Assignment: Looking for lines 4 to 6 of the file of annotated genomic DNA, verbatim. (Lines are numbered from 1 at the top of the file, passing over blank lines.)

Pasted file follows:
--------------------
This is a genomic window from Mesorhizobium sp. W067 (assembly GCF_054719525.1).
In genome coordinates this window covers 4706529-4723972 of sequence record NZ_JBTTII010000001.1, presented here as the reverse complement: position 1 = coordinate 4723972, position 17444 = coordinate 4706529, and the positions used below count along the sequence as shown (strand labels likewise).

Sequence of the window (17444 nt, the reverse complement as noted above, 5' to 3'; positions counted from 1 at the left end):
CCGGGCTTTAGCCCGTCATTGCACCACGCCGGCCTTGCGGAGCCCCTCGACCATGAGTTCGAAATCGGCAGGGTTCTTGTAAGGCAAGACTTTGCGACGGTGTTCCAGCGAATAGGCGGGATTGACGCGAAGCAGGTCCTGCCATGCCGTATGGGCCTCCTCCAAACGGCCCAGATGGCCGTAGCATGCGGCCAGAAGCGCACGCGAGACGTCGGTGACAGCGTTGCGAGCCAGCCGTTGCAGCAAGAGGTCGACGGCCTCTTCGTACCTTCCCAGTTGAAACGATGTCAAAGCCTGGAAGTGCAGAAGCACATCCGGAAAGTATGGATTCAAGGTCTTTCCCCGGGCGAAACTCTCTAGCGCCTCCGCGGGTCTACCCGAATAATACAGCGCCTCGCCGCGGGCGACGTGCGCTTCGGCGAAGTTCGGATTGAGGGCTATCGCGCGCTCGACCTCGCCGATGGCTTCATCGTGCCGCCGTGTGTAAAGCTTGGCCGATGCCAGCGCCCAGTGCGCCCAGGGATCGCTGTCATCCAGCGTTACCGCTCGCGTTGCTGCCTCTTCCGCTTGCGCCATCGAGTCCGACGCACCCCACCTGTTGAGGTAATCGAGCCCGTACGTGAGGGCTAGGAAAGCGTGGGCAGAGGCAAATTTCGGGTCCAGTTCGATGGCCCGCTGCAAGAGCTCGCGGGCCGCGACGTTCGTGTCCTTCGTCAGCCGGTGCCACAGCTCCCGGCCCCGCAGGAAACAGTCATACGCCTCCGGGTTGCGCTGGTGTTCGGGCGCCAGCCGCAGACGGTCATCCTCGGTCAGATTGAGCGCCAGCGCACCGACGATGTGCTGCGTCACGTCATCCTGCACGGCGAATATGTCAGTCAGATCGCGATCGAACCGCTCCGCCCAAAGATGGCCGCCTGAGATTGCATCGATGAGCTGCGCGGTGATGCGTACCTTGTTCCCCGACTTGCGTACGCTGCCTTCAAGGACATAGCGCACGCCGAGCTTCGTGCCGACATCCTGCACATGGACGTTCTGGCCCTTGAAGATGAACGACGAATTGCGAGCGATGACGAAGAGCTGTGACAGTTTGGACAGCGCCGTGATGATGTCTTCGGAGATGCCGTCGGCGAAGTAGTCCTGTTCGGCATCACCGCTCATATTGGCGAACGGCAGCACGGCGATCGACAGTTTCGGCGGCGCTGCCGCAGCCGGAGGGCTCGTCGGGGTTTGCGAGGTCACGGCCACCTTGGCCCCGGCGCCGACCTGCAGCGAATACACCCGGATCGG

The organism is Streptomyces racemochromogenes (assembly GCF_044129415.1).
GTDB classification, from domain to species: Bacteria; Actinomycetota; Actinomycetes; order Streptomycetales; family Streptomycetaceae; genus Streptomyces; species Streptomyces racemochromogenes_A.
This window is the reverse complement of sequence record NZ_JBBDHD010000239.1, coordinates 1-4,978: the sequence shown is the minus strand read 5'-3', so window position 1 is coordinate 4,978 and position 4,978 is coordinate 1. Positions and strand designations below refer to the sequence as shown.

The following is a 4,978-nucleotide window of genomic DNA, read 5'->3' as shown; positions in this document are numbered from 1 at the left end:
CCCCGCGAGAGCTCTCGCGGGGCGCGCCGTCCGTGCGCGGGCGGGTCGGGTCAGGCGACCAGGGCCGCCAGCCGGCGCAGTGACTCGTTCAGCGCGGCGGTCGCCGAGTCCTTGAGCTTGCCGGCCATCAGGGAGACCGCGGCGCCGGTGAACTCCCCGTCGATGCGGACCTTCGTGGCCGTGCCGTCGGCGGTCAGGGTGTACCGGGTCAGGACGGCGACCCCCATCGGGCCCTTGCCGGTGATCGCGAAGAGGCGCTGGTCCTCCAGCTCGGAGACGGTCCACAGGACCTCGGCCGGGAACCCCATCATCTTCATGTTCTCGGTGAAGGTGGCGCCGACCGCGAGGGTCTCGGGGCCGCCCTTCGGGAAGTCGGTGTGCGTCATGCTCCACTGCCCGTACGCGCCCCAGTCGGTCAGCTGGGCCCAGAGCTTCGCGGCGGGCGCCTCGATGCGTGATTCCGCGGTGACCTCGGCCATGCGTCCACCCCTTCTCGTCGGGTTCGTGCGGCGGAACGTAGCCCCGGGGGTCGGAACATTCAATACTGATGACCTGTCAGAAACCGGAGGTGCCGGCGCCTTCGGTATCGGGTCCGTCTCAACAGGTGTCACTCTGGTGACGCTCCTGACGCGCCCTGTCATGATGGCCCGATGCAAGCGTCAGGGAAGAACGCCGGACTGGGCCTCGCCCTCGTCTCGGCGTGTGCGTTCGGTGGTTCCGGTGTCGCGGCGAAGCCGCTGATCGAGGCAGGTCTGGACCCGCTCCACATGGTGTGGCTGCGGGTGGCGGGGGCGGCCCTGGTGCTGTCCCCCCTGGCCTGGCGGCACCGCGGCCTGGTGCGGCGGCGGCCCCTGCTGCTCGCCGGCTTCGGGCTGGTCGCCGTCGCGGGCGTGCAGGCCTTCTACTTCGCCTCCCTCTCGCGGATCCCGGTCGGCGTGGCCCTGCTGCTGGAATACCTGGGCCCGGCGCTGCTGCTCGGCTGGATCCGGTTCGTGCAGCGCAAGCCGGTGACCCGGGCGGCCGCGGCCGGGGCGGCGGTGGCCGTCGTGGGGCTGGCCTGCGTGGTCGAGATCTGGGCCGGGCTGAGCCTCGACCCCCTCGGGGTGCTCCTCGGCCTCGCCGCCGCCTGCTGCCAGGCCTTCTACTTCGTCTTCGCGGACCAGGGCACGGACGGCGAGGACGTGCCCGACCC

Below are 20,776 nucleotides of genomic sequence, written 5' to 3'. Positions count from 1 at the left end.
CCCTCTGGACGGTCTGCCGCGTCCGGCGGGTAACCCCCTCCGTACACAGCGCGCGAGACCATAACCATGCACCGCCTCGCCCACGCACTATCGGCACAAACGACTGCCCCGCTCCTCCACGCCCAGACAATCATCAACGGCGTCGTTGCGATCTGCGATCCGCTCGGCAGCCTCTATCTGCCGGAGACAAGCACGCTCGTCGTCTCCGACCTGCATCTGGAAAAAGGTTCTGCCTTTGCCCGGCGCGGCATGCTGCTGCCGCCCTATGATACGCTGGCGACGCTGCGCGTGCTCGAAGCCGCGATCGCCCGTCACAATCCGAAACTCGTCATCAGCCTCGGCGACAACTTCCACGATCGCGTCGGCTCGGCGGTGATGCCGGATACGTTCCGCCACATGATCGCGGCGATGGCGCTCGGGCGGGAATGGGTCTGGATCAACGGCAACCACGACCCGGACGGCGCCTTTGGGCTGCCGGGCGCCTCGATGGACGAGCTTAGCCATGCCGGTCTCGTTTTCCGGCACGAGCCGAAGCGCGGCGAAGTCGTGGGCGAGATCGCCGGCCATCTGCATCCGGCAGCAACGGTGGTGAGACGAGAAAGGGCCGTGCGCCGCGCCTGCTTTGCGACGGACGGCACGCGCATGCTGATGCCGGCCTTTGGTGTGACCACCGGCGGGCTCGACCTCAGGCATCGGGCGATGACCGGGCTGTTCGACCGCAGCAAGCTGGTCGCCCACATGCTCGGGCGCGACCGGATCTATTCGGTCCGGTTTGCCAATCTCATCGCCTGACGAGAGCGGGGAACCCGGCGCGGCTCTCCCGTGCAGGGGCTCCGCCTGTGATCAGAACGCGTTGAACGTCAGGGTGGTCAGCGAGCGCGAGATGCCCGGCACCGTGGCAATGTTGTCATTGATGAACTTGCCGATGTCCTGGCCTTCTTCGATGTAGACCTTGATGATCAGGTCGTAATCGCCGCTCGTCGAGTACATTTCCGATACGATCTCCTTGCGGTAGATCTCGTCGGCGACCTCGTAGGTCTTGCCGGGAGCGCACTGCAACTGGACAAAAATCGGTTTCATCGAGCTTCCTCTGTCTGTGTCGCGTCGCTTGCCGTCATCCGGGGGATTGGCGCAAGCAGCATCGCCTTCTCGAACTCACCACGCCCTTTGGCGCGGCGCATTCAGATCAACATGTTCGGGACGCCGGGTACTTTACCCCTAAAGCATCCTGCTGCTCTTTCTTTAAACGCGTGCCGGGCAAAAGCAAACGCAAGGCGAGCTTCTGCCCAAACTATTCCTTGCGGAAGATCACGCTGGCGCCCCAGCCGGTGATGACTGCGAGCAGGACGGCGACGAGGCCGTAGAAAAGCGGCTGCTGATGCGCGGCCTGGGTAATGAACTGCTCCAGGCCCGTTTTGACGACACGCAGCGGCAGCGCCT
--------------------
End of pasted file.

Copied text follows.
CCGGGCTTTAGCCCGTCATTGCACCACGCCGGCCTTGCGGAGCCCCTCGACCATGAGTTCGAAATCGGCAGGGTTCTTGTAAGGCAAGACTTTGCGACGGTGTTCCAGCGAATAGGCGGGATTGACGCGAAGCAGGTCCTGCCATGCCGTATGGGCCTCCTCCAAACGGCCCAGATGGCCGTAGCATGCGGCCAGAAGCGCACGCGAGACGTCGGTGACAGCGTTGCGAGCCAGCCGTTGCAGCAAGAGGTCGACGGCCTCTTCGTACCTTCCCAGTTGAAACGATGTCAAAGCCTGGAAGTGCAGAAGCACATCCGGAAAGTATGGATTCAAGGTCTTTCCCCGGGCGAAACTCTCTAGCGCCTCCGCGGGTCTACCCGAATAATACAGCGCCTCGCCGCGGGCGACGTGCGCTTCGGCGAAGTTCGGATTGAGGGCTATCGCGCGCTCGACCTCGCCGATGGCTTCATCGTGCCGCCGTGTGTAAAGCTTGGCCGATGCCAGCGCCCAGTGCGCCCAGGGATCGCTGTCATCCAGCGTTACCGCTCGCGTTGCTGCCTCTTCCGCTTGCGCCATCGAGTCCGACGCACCCCACCTGTTGAGGTAATCGAGCCCGTACGTGAGGGCTAGGAAAGCGTGGGCAGAGGCAAATTTCGGGTCCAGTTCGATGGCCCGCTGCAAGAGCTCGCGGGCCGCGACGTTCGTGTCCTTCGTCAGCCGGTGCCACAGCTCCCGGCCCCGCAGGAAACAGTCATACGCCTCCGGGTTGCGCTGGTGTTCGGGCGCCAGCCGCAGACGGTCATCCTCGGTCAGATTGAGCGCCAGCGCACCGACGATGTGCTGCGTCACGTCATCCTGCACGGCGAATATGTCAGTCAGATCGCGATCGAACCGCTCCGCCCAAAGATGGCCGCCTGAGATTGCATCGATGAGCTGCGCGGTGATGCGTACCTTGTTCCCCGACTTGCGTACGCTGCCTTCAAGGACATAGCGCACGCCGAGCTTCGTGCCGACATCCTGCACATGGACGTTCTGGCCCTTGAAGATGAACGACGAATTGCGAGCGATGACGAAGAGCTGTGACAGTTTGGACAGCGCCGTGATGATGTCTTCGGAGATGCCGTCGGCGAAGTAGTCCTGTTCGGCATCACCGCTCATATTGGCGAACGGCAGCACGGCGATCGACAGTTTCGGCGGCGCTGCCGCAGCCGGAGGGCTCGTCGGGGTTTGCGAGGTCACGGCCACCTTGGCCCCGGCGCCGACCTGCAGCGAATACACCCGGATCGG

The organism is Streptomyces racemochromogenes (assembly GCF_044129415.1).
GTDB classification, from domain to species: Bacteria; Actinomycetota; Actinomycetes; order Streptomycetales; family Streptomycetaceae; genus Streptomyces; species Streptomyces racemochromogenes_A.